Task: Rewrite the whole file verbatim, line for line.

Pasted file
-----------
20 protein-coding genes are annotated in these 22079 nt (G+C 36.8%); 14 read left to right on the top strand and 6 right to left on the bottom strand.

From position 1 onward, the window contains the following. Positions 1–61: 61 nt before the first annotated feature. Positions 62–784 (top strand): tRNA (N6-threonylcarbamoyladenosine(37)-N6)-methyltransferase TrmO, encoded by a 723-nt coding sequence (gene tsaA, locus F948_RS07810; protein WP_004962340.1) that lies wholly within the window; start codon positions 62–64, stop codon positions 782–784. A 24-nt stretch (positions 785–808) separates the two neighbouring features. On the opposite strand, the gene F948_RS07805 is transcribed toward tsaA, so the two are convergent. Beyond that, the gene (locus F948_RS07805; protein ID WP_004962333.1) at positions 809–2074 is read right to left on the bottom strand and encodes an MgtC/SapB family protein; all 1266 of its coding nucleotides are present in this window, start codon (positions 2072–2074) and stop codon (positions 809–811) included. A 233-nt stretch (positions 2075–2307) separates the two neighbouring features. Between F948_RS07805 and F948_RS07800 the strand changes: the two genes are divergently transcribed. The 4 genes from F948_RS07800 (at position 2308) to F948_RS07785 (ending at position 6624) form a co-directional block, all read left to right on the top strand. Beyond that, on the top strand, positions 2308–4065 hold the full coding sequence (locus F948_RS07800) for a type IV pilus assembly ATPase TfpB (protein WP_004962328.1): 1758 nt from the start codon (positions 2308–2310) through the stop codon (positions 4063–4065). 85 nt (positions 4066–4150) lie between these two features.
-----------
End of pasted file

20 protein-coding genes are annotated in these 22079 nt (G+C 36.8%); 14 read left to right on the top strand and 6 right to left on the bottom strand.

From position 1 onward, the window contains the following. Positions 1–61: 61 nt before the first annotated feature. Positions 62–784 (top strand): tRNA (N6-threonylcarbamoyladenosine(37)-N6)-methyltransferase TrmO, encoded by a 723-nt coding sequence (gene tsaA, locus F948_RS07810; protein WP_004962340.1) that lies wholly within the window; start codon positions 62–64, stop codon positions 782–784. A 24-nt stretch (positions 785–808) separates the two neighbouring features. On the opposite strand, the gene F948_RS07805 is transcribed toward tsaA, so the two are convergent. Beyond that, the gene (locus F948_RS07805; protein ID WP_004962333.1) at positions 809–2074 is read right to left on the bottom strand and encodes an MgtC/SapB family protein; all 1266 of its coding nucleotides are present in this window, start codon (positions 2072–2074) and stop codon (positions 809–811) included. A 233-nt stretch (positions 2075–2307) separates the two neighbouring features. Between F948_RS07805 and F948_RS07800 the strand changes: the two genes are divergently transcribed. The 4 genes from F948_RS07800 (at position 2308) to F948_RS07785 (ending at position 6624) form a co-directional block, all read left to right on the top strand. Beyond that, on the top strand, positions 2308–4065 hold the full coding sequence (locus F948_RS07800) for a type IV pilus assembly ATPase TfpB (protein WP_004962328.1): 1758 nt from the start codon (positions 2308–2310) through the stop codon (positions 4063–4065). 85 nt (positions 4066–4150) lie between these two features.